Save the baby-ultrasound-in-envelope method of communicating your good news to friends and family who haven’t struggled with infertility. Again, it’s all about putting yourself in someone else’s shoes – how would you feel if you had to react positively to a surprise closely related to your own personal emotional battle? When Rosa’s best friend told her that she’d fallen pregnant unexpectedly, she called her privately and asked if she could come visit her at home. “We sat on my bed and she said she didn’t know how to tell me, and how sorry she was for my pain. We both cried and I genuinely felt happy for her,” she says. “Later on in her pregnancy there were times when I told her how jealous I was feeling. By acknowledging the difficulty of the situation from the start, she allowed me to be open, which was healthy for our friendship.”
Samantha agrees that it’s all about giving some space to be sad. “You are not sad that they are pregnant, but just sad that you are not and may never be. I think that’s an important thing for friends to understand. You are happy for them but sad for yourself.”Rosa also cautions trying to hide the fact that you’re pregnant. “We’re women. We know these things immediately!”
7. “I’M NOT COPING WELL WITH THIS MORNING SICKNESS.”
Your infertile friends are not the people to complain to about pregnancy discomforts. Just being around pregnant women is painful enough, and those desperate for children would probably say they’d throw up for nine months straight for the privilege of carrying a baby. “A friend of mine used to complain to me that she couldn’t eat citrus or acidic fruit while she was pregnant. I’d think in my head: ‘Well I can’t have babies so boo-hoo for you getting reflux for three months when you eat oranges!’” says Samantha.
8. “YOU WANT KIDS? TAKE MINE!”
There is no logical connection between infertility and understanding the responsibilities of parenthood, but these kind of comments imply a sort of naivety on the part of the woman longing to fall pregnant; as if those without children don’t take advantage of their opportunities to travel or lie in late or whatever other comforts are put on hold when one has a baby. The truth is that no one can fully appreciate how tough having kids is until they themselves are parents – and this is true whether one conceives after one month or after ten years. These off-the-cuff, softly apologetic comments do not offer comfort, but instead make the person on the receiving end feel as if their pain is being minimised. You wouldn’t tell somebody whose dad has just passed away that they should be thankful that they don’t need to buy a Father’s Day card; losing one minor obligation doesn’t even begin to make up for the incredible loss. In the same way, being able to enjoy a leisurely breakfast does not console someone who desperately wants a child.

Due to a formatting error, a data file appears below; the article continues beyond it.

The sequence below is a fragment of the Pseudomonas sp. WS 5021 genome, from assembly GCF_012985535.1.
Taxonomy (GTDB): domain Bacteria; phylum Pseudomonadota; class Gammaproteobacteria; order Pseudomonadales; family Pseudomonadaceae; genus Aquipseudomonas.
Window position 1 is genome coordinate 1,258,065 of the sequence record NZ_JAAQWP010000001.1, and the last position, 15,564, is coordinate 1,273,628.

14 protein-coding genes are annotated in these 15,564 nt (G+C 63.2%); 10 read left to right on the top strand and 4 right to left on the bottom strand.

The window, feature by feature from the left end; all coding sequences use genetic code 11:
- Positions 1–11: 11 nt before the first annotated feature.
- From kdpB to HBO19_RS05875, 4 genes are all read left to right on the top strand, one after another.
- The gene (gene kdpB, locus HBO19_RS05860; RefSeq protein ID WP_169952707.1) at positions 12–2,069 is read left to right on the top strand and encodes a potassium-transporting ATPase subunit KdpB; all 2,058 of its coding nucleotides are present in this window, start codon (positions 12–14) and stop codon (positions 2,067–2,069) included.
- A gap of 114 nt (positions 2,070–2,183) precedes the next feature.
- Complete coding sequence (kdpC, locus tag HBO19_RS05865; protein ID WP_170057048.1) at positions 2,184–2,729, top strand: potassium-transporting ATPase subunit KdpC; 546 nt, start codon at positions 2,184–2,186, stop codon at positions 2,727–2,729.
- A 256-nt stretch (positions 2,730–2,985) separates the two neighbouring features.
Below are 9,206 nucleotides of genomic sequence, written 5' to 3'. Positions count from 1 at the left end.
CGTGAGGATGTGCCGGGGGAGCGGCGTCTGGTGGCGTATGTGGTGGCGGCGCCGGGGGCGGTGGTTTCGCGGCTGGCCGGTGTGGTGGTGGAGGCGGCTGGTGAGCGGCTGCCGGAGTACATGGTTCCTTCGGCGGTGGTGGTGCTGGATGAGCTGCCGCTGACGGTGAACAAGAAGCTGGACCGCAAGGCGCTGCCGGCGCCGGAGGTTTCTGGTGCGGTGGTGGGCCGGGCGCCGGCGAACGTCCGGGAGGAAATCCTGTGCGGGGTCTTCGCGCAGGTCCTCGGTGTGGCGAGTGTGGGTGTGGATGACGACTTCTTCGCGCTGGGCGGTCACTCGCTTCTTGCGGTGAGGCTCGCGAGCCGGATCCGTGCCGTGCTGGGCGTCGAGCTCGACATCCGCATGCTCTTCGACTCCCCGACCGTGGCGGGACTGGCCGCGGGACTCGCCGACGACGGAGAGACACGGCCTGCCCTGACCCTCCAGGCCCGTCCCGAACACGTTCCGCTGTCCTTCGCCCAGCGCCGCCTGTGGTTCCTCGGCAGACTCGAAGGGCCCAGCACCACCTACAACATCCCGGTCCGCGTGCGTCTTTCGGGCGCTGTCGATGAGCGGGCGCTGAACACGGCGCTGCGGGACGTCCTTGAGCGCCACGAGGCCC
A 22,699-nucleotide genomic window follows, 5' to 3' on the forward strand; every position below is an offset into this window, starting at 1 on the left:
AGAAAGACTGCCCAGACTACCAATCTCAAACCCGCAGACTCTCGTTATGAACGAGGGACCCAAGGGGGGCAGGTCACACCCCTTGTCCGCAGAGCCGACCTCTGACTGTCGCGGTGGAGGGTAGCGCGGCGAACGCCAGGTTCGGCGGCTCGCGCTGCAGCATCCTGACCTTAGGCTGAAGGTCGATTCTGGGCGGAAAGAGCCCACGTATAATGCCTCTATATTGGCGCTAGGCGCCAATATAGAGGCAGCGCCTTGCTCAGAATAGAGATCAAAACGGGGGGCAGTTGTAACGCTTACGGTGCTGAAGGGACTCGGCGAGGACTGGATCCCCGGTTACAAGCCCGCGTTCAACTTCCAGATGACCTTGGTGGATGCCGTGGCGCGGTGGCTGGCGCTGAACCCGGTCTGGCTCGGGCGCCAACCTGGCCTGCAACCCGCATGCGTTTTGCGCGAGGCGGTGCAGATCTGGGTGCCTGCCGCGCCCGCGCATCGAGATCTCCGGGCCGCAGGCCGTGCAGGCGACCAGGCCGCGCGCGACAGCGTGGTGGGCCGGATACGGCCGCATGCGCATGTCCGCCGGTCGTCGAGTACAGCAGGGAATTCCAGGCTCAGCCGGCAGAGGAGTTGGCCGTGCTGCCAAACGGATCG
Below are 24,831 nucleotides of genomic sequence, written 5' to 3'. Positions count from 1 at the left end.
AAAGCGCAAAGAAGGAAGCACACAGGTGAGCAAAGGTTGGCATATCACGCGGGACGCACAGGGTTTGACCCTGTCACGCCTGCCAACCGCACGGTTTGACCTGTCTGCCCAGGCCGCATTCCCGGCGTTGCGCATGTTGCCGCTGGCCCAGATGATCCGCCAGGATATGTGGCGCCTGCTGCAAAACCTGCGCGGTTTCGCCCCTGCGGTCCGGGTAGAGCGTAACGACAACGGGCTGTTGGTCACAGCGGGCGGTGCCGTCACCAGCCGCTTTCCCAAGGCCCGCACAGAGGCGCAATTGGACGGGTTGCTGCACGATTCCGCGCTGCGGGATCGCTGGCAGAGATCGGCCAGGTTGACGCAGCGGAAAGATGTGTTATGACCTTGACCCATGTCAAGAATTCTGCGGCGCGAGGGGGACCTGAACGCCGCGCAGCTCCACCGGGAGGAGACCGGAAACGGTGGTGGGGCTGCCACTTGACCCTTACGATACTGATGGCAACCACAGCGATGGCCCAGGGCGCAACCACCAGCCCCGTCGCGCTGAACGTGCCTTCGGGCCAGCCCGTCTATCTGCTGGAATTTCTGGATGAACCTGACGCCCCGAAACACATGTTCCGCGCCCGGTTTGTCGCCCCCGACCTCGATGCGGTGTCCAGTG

9. “HAVE YOU CONSIDERED ADOPTION?”
Adoption is a wonderful way for infertile couples to become pregnant. But there are many issues to work through before this becomes an appealing or viable option – including a grieving process for the loss of a biological child – so bringing it up before the time is right can be less encouraging than presumed. “In South Africa our reality is that you will adopt a child that looks nothing like you– there is zero chance that people won’t know your child is adopted,” says Rosa. “And you desperately want a baby that has mommy’s eyes and daddy’s nose – with adoption there is none of that heritage.” Rosa also makes the point that it’s fairly easy to have a baby naturally; you don’t have to fill in a ton of paperwork only to wait and face rejection. There probably will come a time when your friend is ready to walk the long road to adoption; but wait for her to take that first step.
WHAT CAN YOU SAY?
“To be honest there is absolutely nothing anyone can say that will help,” says Rosa. “You are so hurt, so disappointed, so sensitive and so angry that nothing and no one can console you. Perhaps if people acknowledged this, and said it was okay to not be okay, then that offered comfort.” Rosa also found it helpful when people asked how they could pray specifically for her. At some stages she needed help with wisdom and guidance, and then help with acceptance. “And be kind to us. Make gentle excuses for us when we don’t want to attend your baby shower or your child’s birthday party.” She also advises friends to show interest in other areas of the person’s life – perhaps if they’re succeeding in their job, or if they have a new hobby. “Remember that we were friends and had lots to talk about before babies even came into the picture.”
Rosa says it’s also important to not be too hard on yourself. “I didn’t go to Mother’s Day services for years; you don’t have to be strong all the time.” She also found it extremely beneficial to be honest and open about what she was going through, to selective people, rather than letting it fester inside. Samantha agrees that it really helped to speak to people, especially those who had been in the same situation. “I hope by talking about infertility, other people who are going through it will feel less abnormal, and like they can confide in me,” she says. “And remember that there’s nothing like a good series to drown out the world and make you feel better. Watch it all day long in your pj’s and eat lots of chocolate – whole slabs if you must!”
Most often our advice and comments stem from a genuine desire to help our friends. We don’t want to walk on eggshells around them, being too afraid to speak lest we cause hurt. But perhaps we need to realise that the best way we can help them is by pointing them to Jesus, our friend and counsellor, and the only one who can offer true comfort.
*Name has been changed.